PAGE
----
Russia Is Not Bluffing

Russia Is Not Bluffing

History shows that the assumption an opponent is bluffing about its red lines can lead to costly errors. 


As the war in Ukraine continues into its third year of fighting, all parties appear more willing to escalate than to bring it to an end. In his annual “State of the Nation” address, President Vladimir Putin warned NATO nations that they “must, in the end, understand all this truly threatens a conflict with the use of nuclear weapons, and therefore the destruction of civilization,” if they continue to arm Ukraine and consider sending troops. Even as far back as June 2022, Putin warned U.S. officials against sending long-range missiles to Ukraine, stating, “We will strike at those targets which we have not yet been hitting.”

However, American policymakers and analysts seem to think that Putin won’t put his money where his mouth is when it comes to escalation. Adam Kinzinger and Ben Hodges assured readers that Putin is bluffing with his threats of nuclear escalation. NATO’s Secretary General, Jens Stoltenberg, dismissed the likelihood of Western aid to Ukraine leading to Russian retaliation. The Biden administration seems to agree, having recently allowed Ukraine to use U.S. weapons to strike inside Russian territory—a red line the administration previously refused to cross.


In this view, escalation is calculable, and countries tend to bluff with their red lines. This assumption is false. As the famed military and nuclear strategist Bernard Brodie explained, countries usually do not usually bluff when they make threats. In fact, there are multiple cases throughout history that show how this misunderstanding of escalation has led to disastrous results.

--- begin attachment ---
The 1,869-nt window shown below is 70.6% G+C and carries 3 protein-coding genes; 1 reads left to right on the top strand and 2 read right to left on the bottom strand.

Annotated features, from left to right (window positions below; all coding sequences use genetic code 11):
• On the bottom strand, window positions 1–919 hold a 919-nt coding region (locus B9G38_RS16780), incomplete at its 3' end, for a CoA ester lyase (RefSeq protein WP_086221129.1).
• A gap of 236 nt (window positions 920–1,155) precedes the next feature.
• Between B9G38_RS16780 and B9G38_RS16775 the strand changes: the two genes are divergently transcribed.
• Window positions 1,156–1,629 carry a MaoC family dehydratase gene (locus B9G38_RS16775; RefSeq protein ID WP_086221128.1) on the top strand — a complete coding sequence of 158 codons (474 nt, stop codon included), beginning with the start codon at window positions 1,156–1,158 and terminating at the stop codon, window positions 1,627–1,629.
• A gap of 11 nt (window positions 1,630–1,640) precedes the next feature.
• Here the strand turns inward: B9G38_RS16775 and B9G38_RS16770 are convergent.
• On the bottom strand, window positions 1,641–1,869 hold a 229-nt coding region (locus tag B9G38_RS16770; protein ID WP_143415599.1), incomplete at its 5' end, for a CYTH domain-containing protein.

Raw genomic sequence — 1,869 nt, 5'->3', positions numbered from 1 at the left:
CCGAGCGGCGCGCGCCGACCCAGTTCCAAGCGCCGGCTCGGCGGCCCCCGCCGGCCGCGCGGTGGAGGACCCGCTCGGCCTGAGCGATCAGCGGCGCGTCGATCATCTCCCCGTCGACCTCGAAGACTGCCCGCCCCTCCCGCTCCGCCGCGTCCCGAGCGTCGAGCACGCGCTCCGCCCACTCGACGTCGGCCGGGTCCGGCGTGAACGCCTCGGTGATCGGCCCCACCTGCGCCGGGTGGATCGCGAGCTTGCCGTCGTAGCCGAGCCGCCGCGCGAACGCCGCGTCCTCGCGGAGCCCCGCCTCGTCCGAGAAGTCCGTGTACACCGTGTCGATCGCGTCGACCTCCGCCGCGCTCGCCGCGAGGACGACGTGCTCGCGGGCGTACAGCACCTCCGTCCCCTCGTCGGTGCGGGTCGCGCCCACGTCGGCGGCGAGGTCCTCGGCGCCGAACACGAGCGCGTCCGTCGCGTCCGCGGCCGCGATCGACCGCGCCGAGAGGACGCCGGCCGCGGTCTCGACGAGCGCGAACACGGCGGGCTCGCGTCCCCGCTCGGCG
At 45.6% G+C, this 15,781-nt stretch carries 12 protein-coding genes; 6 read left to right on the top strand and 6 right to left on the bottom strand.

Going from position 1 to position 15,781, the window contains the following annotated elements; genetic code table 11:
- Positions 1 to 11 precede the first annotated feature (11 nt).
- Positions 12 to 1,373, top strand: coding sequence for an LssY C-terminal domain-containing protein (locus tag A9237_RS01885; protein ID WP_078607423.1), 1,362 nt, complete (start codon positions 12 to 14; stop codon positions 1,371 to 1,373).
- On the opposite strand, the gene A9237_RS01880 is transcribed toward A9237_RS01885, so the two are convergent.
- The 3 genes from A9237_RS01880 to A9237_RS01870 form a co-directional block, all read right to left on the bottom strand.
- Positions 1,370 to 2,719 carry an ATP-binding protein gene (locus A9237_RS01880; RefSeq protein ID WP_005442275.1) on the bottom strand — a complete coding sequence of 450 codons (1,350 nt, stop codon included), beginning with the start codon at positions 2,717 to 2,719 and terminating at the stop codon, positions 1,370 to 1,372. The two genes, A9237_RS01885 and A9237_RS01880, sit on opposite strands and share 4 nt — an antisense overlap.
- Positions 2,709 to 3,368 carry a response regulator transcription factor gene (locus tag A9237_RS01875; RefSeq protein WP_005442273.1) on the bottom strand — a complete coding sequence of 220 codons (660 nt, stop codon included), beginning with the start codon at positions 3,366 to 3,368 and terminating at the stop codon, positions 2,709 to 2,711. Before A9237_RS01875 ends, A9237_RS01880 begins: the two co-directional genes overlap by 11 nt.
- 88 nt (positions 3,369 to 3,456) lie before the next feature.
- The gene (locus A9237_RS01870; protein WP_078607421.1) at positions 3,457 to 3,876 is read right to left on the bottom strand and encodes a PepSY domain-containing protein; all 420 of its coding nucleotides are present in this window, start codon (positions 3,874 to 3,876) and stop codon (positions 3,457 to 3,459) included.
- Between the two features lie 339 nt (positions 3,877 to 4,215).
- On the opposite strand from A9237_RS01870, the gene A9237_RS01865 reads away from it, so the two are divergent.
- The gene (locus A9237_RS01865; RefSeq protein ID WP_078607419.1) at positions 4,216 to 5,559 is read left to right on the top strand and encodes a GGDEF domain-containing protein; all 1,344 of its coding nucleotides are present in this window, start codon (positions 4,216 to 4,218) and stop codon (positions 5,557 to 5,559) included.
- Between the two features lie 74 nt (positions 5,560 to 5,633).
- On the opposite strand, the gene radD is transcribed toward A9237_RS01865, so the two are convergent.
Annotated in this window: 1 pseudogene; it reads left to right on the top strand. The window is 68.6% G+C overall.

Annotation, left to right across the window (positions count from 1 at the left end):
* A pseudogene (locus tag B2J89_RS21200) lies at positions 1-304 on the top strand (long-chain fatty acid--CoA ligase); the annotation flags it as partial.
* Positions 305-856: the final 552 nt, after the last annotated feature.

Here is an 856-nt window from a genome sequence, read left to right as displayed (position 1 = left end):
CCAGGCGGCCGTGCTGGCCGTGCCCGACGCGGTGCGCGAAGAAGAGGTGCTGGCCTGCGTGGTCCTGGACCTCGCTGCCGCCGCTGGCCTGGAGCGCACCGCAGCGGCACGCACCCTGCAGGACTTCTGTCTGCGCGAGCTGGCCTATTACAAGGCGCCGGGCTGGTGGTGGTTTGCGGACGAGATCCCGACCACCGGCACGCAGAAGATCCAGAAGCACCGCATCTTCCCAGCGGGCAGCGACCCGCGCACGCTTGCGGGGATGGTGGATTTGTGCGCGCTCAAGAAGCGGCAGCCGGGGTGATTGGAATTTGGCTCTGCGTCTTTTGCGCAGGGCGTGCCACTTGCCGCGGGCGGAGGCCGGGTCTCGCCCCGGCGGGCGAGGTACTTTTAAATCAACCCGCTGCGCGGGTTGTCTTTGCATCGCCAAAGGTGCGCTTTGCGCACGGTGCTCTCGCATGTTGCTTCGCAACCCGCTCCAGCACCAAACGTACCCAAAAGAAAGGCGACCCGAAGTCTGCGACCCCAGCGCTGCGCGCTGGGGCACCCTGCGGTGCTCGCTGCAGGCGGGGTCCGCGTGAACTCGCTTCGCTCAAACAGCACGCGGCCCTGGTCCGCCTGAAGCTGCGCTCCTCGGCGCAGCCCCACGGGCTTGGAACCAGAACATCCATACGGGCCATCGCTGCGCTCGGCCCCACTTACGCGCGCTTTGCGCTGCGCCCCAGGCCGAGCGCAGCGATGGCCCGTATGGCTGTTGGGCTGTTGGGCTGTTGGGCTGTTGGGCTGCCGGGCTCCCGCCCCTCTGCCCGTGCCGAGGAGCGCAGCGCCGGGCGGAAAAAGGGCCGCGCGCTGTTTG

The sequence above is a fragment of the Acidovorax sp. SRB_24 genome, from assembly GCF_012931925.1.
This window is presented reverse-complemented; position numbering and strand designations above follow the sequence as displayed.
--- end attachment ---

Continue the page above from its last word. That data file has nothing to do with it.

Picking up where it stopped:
Japan’s logic behind its attack on Pearl Harbor is one such example of miscalculating an adversary’s willingness to escalate. At the time, Admiral Isoroku Yamamoto, the architect behind the attack on Pearl Harbor, believed this attack would destroy America’s morale, preventing America from countering Japan’s expansion of power throughout the Pacific. Ultimately, Japanese military thinkers sought to use Pearl Harbor as a way to shock the United States into a negotiated settlement with Japan. Of course, these expectations were way off the mark. The attack on Pearl Harbor instead brought America into World War II.

The Korean War provides another example of the costs of policymakers and military leaders ignoring red lines. In 1950, General Douglas MacArthur, the leader of the United Nations Command, pushed American-led forces up the Korean peninsula in a stunning counterattack against the North Korean military. In his book, The Korean War, Max Hastings details how MacArthur insisted on using American forces to achieve a complete victory against the North Koreans. This meant driving all the way up the Korean peninsula to the Yalu River—the geographic border between Korea and China. However, Chinese officials made it clear to American and UN officials that they should not push their forces past the river. American intelligence reports also showed that PLA military forces were mobilizing in the regions adjacent to the Yalu River. Still, MacArthur insisted that the Chinese would not enter this war. MacArthur’s assessment proved wrong, with Chinese forces pouring into Korea in October 1950, marking one of the turning points in the Korean War.